Dancing With Family

Sunday morning I stood holding a perfectly brewed cup of tea amongst the sleeping butterflies on the sand as I watched the waves lap up on the beach in Wasaga.  Each year on this particular Sunday in September I stand somewhere on this beach and recharge from a weekend of crazy antics, over stuffing myself with delectable food and line dancing with a community who truly know how to have a good time.


My fabulous friend Val, who has a grand capacity to care for others, has run this particular line dancing weekend for the past 18 years in order to raise money for cancer research.  All year round she gathers prizes, networks with local vendors and works overtime designing outlandish costumes her friends are obligated to strut around in during the weekend.  A massive crew of eager helpers arrive a day before the event to organize the magic, dance instructors volunteer their time to teach and dancers buy tickets for countless raffles and Betty’s famous penny sale. It is a sight to behold and a joy to be part of.

For obvious reasons, this year hit close to home that all of this hard work and tomfoolery has contributed to research that will have me saying this time next year… I am cured.

I found myself enveloped with love through countless hugs, kisses, laughs, tears and thoughtful gifts. It was beautifully overwhelming and at one point I looked at Val and told her I didn’t know how to accept it all.  She put on her serious ‘I’m going to smack you’ face, pointed her finger at me and said, “you need to take your own advice… accept and just say thank you”.  To be clear, for as much as this woman knows how to give, she knows when to put her foot down and call a duck a duck. So, I stopped saying ‘you shouldn’t have’ or pressuring myself to say the right thing and opened myself up to simply receive.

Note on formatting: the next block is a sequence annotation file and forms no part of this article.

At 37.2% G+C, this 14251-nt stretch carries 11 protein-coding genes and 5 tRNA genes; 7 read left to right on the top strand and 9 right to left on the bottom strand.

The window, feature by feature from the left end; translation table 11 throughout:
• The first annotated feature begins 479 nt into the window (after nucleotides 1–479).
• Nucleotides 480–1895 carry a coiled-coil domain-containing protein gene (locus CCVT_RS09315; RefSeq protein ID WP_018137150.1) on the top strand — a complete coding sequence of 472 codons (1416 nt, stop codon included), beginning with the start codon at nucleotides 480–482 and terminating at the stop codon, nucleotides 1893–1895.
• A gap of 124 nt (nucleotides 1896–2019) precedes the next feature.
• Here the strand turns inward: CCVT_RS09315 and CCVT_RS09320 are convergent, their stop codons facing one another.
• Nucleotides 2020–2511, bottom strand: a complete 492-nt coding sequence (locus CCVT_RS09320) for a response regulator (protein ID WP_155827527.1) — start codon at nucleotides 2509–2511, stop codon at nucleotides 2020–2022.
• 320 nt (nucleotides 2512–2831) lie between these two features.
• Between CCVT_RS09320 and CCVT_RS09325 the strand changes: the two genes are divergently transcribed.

• I relished every hug and soaked in every kind word.

  • I appreciated the death stare Doris would give me when she sensed I wanted to do a spin.

  • I delighted in meeting new dancers and forming fast friendships.

  • I was grateful for Cathy booking a place that would accommodate my unpredictable attendance and making sure I had a place to stay if the drive home was too much.

  • I treasured thoughtful gifts that were all so heartfelt.

  • I felt supported and excited over the fact that Val & Cathy took the time to include my quotes in the program.

  • I was grateful to Jackie for being the Morgan Freeman to my Miss Daisy.

  • I appreciated my friends for keeping an eye on me at all times to make sure I remained upright and knew when to encourage me to take a nap!


I truly believe that,

what makes a tradition is who you share it with,

and I share this tradition each year with a community that has a tremendous capacity to love.  There is a true sense of belonging during this event because we all just get to be our wild wacky selves… even when that includes wardrobe malfunctions or the need for backup underwear.

At one point I stood looking at the beautiful tree shaped mural on the wall that holds pictures and poems in tribute to those we have lost to cancer and felt a deep gratitude for the fact I was at the event in person… and also appreciating the ladies who threatened me to remain off of it!

This weekend is so much more than the over the top games, inappropriate jokes, embarrassing costumes and fundraising, it is a celebration with a great big family. Standing on the beach that morning I gave a prayerful thank you for each member of this tribe that fuels my strength.